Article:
There seems to be some debate, so let me settle the issue: I do not read minds. The recruiters at BCG are all talented people blessed with an enormous array of gifts, but, sadly, they lack that particular talent as well. At least the last time I checked.
I really want to help my partner candidates find the job they want. I'm ready to do everything I can to make that happen. I try to alleviate as much of the burden from the job seeking process as possible. One thing I can't do for my partner candidates, however, is write their business plans for them.
The first thing my partner candidates need to know is that business plans are essential. As a partner, you are no longer in associate realms while job hunting, i.e., a resume alone is not going to cut it. There are no exceptions. Taking on a new partner is a huge investment for a firm. Law firms invest a lot of time and money in screening and interviewing partner candidates. They are interested in more aspects than are generally important for associate candidates.
For instance, firms are (big surprise) interested in your portable book of business. As a result, they want to know your originations for the past few years. They want to know, if not the names of your clients, then at least the industry of that client and the type of representation you have provided. If you don't know the amount of business that is portable, you need to say that, but you also need to provide some estimated numbers and explanations as to why those numbers are estimated. Law firms understand that determining such issues is not an exact science, but they want as clear a picture as possible of what you can provide. I think that partners sometimes become nervous about promising more than they might be able to deliver, and that is understandable. But, remember, your business plan is not engraved in stone. You are simply conveying the best information you can provide. You need to be honest and forthright, but no one expects you to gaze into your crystal ball and foresee the future.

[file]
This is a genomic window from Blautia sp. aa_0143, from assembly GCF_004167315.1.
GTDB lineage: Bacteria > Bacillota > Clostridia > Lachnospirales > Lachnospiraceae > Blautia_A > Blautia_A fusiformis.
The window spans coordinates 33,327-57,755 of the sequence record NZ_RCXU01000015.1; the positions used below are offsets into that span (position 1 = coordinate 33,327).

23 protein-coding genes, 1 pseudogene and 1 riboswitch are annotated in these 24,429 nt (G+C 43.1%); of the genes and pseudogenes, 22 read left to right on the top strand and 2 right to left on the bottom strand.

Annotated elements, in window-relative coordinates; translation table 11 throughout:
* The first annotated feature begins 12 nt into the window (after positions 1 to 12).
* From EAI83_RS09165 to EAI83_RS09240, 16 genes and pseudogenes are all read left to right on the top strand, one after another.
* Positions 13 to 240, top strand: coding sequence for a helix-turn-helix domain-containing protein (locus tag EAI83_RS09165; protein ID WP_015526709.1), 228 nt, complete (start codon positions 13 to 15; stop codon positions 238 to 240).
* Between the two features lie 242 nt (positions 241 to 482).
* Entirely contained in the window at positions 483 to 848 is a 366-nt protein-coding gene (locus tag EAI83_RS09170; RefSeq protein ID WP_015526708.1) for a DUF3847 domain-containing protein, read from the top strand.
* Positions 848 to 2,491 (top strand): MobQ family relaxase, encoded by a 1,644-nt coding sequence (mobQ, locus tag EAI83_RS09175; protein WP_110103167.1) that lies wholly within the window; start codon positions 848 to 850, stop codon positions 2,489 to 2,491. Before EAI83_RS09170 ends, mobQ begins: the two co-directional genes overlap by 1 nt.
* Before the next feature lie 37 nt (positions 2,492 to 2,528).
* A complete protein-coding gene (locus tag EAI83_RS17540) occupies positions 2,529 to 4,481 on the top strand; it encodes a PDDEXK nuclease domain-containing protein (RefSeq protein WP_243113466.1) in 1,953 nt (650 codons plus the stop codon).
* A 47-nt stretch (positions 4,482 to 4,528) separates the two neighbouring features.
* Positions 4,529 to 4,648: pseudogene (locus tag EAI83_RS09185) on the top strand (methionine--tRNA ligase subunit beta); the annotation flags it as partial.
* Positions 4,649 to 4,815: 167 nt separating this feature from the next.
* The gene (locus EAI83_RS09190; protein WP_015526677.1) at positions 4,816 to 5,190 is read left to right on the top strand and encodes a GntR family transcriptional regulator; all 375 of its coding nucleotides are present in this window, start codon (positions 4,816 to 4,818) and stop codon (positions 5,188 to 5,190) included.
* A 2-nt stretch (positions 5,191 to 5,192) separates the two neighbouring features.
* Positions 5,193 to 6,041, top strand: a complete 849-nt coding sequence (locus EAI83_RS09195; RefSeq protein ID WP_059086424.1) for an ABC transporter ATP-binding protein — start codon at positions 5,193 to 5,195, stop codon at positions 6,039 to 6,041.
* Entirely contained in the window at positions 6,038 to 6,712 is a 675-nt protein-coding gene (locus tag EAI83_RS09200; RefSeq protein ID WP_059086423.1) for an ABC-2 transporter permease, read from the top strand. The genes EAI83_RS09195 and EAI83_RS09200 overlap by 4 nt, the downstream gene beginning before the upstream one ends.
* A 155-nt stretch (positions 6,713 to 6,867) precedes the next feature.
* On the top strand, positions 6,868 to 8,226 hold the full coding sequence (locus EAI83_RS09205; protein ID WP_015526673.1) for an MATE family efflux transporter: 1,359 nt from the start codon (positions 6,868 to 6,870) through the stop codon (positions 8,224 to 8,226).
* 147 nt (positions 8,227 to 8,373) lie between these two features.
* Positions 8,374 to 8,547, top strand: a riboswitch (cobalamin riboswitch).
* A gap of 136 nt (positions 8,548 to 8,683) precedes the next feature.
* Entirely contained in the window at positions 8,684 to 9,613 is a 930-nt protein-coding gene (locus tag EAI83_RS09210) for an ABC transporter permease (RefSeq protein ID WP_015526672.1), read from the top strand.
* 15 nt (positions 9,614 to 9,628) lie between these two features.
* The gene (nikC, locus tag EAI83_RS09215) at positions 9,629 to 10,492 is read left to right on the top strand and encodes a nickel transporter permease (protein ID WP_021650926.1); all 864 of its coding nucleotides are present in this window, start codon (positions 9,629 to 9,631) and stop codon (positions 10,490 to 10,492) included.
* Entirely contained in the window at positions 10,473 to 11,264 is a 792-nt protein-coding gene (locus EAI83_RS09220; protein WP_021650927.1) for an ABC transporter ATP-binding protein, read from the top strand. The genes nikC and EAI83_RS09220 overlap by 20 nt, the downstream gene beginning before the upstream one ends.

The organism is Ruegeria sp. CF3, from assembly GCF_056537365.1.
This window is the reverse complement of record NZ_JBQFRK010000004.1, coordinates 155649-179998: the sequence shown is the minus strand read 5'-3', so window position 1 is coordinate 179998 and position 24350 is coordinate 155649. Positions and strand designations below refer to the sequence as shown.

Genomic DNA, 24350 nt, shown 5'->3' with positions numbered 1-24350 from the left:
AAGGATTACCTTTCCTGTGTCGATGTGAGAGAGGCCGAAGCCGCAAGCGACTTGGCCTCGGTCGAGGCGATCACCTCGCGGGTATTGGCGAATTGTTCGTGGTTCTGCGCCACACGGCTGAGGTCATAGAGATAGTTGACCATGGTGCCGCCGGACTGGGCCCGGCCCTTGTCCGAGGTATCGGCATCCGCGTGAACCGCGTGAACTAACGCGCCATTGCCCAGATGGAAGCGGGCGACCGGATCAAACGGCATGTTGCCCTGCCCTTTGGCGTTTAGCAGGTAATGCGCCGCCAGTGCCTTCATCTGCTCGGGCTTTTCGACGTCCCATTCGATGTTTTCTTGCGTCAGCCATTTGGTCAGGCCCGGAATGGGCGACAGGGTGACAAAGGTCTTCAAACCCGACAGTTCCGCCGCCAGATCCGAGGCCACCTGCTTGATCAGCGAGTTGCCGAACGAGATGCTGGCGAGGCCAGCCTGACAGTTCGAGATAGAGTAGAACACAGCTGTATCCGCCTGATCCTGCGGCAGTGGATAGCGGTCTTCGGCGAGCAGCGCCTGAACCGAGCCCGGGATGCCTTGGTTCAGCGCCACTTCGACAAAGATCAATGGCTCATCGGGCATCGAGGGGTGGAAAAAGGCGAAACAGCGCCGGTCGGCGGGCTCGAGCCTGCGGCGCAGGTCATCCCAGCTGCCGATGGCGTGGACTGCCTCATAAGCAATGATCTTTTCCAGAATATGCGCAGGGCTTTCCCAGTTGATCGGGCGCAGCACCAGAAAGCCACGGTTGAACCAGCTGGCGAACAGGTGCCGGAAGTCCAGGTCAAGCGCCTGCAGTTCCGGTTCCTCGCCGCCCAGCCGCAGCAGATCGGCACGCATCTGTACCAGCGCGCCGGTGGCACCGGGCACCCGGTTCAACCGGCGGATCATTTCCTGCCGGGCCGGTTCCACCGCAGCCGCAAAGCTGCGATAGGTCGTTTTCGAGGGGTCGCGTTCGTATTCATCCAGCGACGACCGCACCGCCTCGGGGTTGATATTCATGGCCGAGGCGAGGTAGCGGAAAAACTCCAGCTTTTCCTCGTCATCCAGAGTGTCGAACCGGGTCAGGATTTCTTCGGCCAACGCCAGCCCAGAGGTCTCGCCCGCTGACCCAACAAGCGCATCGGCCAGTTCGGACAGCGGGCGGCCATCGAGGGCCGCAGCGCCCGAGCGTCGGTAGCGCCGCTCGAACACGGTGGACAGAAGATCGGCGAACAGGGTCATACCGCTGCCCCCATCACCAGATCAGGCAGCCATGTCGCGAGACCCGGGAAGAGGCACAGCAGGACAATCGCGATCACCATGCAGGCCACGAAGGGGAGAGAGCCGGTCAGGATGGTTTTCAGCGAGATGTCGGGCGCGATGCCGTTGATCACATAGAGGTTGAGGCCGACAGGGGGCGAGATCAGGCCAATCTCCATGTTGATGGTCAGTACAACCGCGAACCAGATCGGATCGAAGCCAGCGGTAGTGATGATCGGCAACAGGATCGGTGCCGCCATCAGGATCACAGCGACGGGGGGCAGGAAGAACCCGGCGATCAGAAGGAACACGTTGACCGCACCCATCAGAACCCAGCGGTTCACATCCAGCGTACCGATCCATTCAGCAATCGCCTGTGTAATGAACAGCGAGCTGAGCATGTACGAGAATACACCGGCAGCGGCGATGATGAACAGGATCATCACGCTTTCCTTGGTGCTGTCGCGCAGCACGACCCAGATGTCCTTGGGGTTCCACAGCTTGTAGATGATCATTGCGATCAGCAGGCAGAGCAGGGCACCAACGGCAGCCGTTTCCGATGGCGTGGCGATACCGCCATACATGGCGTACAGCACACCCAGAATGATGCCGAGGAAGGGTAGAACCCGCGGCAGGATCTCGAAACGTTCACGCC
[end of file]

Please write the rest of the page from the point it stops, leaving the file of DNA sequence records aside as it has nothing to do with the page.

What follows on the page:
Law firms also want to know where you are headed. Not where you are headed for the weekend, naturally, but why moving to their firm makes sense for your business and theirs. Why would this move be a good arrangement for everyone? For example, are you looking at joining a larger law firm? If so, why? Does a move to a larger platform make sense for your client? Can you provide it better resources? Can you offer the client more extensive services? Does moving to a larger firm offer you more cross-selling opportunities?
You cannot expect a law firm that is inundated daily with resumes and business plans to read in-between the lines for you. Not only do they not understand your client and its needs, but they are not going to take the time to figure it out if you fail to provide the information to them. Again, you do not need a crystal ball, but it is essential that you try to show what you and the firm stand to gain.
Another thing that I firmly believe a business plan needs to provide is a picture of who you are. I constantly hear from recruiting coordinators and hiring partners that the partners they hire must fit the firm's culture. I think that the best way to indicate how you are a good fit is just to tell the firm a little about yourself. Personal stuff. Do you have kids? How long have you been living in the city where you currently reside? What do you like to do with your (albeit small amount) of free time? It goes without saying that the firm will not be publishing your personal memoir, so you don't have to go into enormous detail. In fact, please don't. No one wants to hear how your parents misunderstood you when you were thirteen. You just need to give them a sense of who you are.
You are probably beginning to get a sense of why I cannot write the business plan for you. The main reason, I think, is that the business plan needs to be in your voice. It is incredibly apparent when you have given your own attention to the matter at hand. What does increased attention mean for you? Well, an interview for starters, or at least movement to the top of the pile of resumes/business plans. I have seen partner candidates with less to offer monetarily receive much greater attention than partners with heftier books because they took the business plan seriously. Everyone wants to feel that they are the center of attention. The best way for you to be the center of attention is to show firms that they are the center of your attention. Take the time at the outset to draft a business plan that matters. It will pay for itself.
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